As summer wanes and children return to school, it is a natural time to reconsider the relationship of child psychiatry and the schools. For the past 25 years, I have consulted to the Gifford School, a therapeutic day school in Weston, Mass, as well as to the Brookline, Massachusetts, public schools.
I am writing for outpatient clinicians, about children for whom it is important to have contact between the school and the clinician. Of course, there are many children whose treatment does not merit school/clinician contact, and there are others for whom such contact might be helpful, but whose parents, for whatever reasons, refuse it.
The Role of Money Of all the factors that can cause tension between psychiatrists, schools, and parents, the most significant one tends to be money. By mandating in PL 94-142 (the 1975 law governing education of handicapped children, now called the Individuals with Disabilities Education Act, or IDEA) that the public school must provide education to all, regardless of disability, Congress essentially handed public schools an enormous expense.
A practitioner would be naive to approach an Individualized Education Program (IEP) meeting without an awareness that local budget constraints are a powerful and unspoken reality of the IEP process. To put it simply, some schools may not necessarily approve the educational plan that is best for the child, but rather offer only what’s needed to show a small amount of academic progress. I have seen this happen when a child is provided with an aide, for example, when he or she really needs (much more expensive) therapeutic school placement.
A related issue is that insurance companies do not reimburse us for time spent talking directly to teachers and administrators. Most of us just absorb the cost of this consultation, since it is sometimes vital to our patients’ well being. In my state, at least, an enlightened legislator is working on a bill to get insurance companies to cover this collateral time.
Clash of Professional Cultures As mental health practitioners, we uphold the importance of confidentiality. Without signed releases, we are unable to exchange any information with the school. Good schools, however, need to have very permeable boundaries. Teachers are a resource to one another, sharing observations of mutual students.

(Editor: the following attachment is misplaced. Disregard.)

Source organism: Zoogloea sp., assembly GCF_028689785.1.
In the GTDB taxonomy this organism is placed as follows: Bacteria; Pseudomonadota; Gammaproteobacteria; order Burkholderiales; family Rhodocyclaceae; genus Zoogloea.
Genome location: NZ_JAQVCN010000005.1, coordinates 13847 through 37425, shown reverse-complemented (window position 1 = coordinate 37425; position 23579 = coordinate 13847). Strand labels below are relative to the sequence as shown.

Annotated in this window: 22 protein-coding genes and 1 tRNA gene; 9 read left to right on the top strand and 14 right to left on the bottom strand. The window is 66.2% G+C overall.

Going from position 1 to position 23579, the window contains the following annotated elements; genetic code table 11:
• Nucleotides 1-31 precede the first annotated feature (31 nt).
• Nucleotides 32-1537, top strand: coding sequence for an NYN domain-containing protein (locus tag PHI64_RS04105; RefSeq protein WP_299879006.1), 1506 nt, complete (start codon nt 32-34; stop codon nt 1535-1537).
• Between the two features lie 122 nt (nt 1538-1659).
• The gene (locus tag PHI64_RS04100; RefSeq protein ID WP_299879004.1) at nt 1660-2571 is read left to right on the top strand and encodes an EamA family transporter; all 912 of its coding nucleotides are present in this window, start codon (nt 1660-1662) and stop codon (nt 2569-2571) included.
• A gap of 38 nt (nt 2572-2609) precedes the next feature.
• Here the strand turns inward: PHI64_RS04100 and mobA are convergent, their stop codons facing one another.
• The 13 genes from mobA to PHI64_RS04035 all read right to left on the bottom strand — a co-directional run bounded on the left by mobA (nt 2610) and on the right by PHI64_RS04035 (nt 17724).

Children with behavioral problems may shuttle from the classroom to the vice-principal to the guidance counselor—it would be counter-productive for those individuals to keep their observations or ideas private. For an example, a child may reveal signs of abuse at home, being bullied at school, or self-harming thoughts or actions to a teacher he or she trusts, but not to other staff members.
In cases like these, schools need to have porous boundaries—allowing and encouraging the sharing of information between educators, guidance counselors, and administrators. When these kinds of concerns arise in schools, decisions need to be made about informing family or treaters or involving social service agencies.
The Psychiatrist as Part of a Team Child psychiatrists typically work in multidisciplinary teams. The psychiatrist focuses on medication management, while the therapist works with the child and collaborates with the family and school. But this role separation can leave psychiatrists vulnerable. If the therapist does not have time for school and parent meetings, or for communicating social information to the psychiatrist, we may end up prescribing without important feedback.
Even when we see parents, their reports about a child’s school life may be distorted in the context of a brief education visit. School information provided by parents is second-hand, and parental feelings about medication may affect their rendition of the school’s feedback. Clearly, everyone has feelings when it comes to the use of medication in children—teachers included—but I suggest personally reading any documentation the school has recorded about the child’s difficulties in order to evaluate the veracity of the parent’s version.
The Psychiatrist as Sole Practitioner If you do not work in a clinic situation, you need to have more direct involvement with the family and teachers. I recommend that you make time for first-hand classroom observation.